Bahrain’s participation in talks on Saturday , hosted by Saudi King Salman bin Abdulaziz Al Saud, on a GCC Strategy to combat regional security challenges is once again a display of this nation’s priorities in ensuring security.
Yemen’s political situation was the main topic of the GCC leaders’ talks at Al Auja Palace in Riyadh, in which Crown Prince, Deputy Supreme Commander and First Deputy Prime Minister , His Royal Highness Prince Salman bin Hamad Al Khalifa, represented Bahrain.
Friday’s suicide attacks which killed 137 people at two mosques, in Yemen’s capital city Sana, were carried out by a a group that claims allegiance to ISIS.
But some intelligence experts say it is more likely the job of AQAP (Al Qaeda of the Arabian Peninsula) which has the capability and intent.
But ISIS having followers in Yemen should not surprise any of us.
The chaos and the sectarian violence there, since the Houthis – who are supposedly backed by Iran – seized control of Yemen, must be a good breeding ground for this.
Our readers might recall what I had written a month ago (Crisis In Yemen: What Next?, 16 Feb 2015) – when Yemeni President Abdel Rabbo Mansour Hadi, whom UN still recognizes as President, was placed under house-arrest by the Houthis.
At that time, my feeling was that the escalating tension between the power grabbers and protesters gives no indication that the problem could be solved internally. External mediation by UN or by other International bodies is the need. And I still feel the same.
Last month, President Hadi escaped to Aden, where he declared a rival government. But clashes between people loyal to Hadi and those loyal to the Houthis have become regular.
In fact, three days ago, on Thursday, an unidentified warplane attacked the presidential compound in Aden. Hadi was unhurt.
But let us leave Yemen for a while and look at these allegiances to ISIS which many terror groups are now claiming.
Just this week, in Tunisia’s National Museum attacks, 21 people got killed, and the group that owned responsibility said they were a part of the Islamic State.
Two weeks ago, Nigeria’s Boko Haram said they swear allegiance to the Islamic caliphate under Abu Bakr al-Baghdadi, now known to his followers as Caliph Ibrahim.
A month ago, from Libya, a video of that gruesome killing of 21 Coptic Christians by Islamic State militants was released to a horrified world.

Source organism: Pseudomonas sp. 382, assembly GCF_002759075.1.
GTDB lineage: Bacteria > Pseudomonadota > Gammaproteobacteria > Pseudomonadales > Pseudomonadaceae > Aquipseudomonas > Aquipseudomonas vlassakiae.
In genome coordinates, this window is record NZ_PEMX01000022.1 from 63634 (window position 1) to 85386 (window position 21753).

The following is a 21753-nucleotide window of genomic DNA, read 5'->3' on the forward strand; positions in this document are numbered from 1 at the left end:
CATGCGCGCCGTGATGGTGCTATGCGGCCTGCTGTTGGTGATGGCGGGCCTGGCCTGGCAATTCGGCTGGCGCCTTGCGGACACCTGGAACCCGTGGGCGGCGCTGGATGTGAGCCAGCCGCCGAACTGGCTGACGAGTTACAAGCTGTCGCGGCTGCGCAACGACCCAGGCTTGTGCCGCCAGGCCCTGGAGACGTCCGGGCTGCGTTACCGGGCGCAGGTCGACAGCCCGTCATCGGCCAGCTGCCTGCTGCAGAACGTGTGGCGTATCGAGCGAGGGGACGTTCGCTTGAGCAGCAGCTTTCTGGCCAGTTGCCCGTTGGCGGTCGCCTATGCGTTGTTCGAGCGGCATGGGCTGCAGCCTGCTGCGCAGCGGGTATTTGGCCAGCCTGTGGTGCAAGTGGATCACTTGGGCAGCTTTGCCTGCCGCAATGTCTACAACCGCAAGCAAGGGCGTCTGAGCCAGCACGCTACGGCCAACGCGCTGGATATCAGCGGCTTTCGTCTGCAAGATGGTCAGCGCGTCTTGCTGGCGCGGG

And, shockingly, just yesterday (22 March), ISIS called on their ‘brothers’ in the USA to kill 100 US military personnel listed on a ‘death list’ which they published online!
According to UK’s newspaper ‘Independent’, a self-styled “Islamic State Hacking Division”, claimed that they had hacked into a number of military servers and databases and retrieved huge amounts of information on US military officers.
And 100 names, with addresses and photos are now posted on a “death list”.
So, sadly, it is not just in Nigeria, Libya and Yemen, but in an estimated 50 countries, the followers of ISIS are apparently growing. Some Muslims are being instigated to attack non-Muslims. And some are asked to join the ranks of ISIS.
And unlike what was thought earlier, ISIS seems to have a clear strategy and we are seeing the emergence of many willing partners from around the world.
Without a doubt, a major reason for the growth of ISIS – which is called ‘Daesh’ in the Arab world – is the USA. It did not realize it was spawning a monster when it backed the rebels who opposed Bashar al Assad’s regime in Syria.
Now, however, America bashing is not really going to help much. We know that US is the biggest military power on which the rest of world needs to rely on, if ISIS has to be defeated.
Unless the nations of the Middle East – especially, the Islamic ones – speak out more loudly against ISIS and its brutality, and unless they support the military campaigns against this terror mongering entity, the future can only get worse.
Unless the nations of the Middle East – and particularly the GCC countries – desist their young from being misled by ISIS’ twisted ideology, peace seems unlikely, in the near future.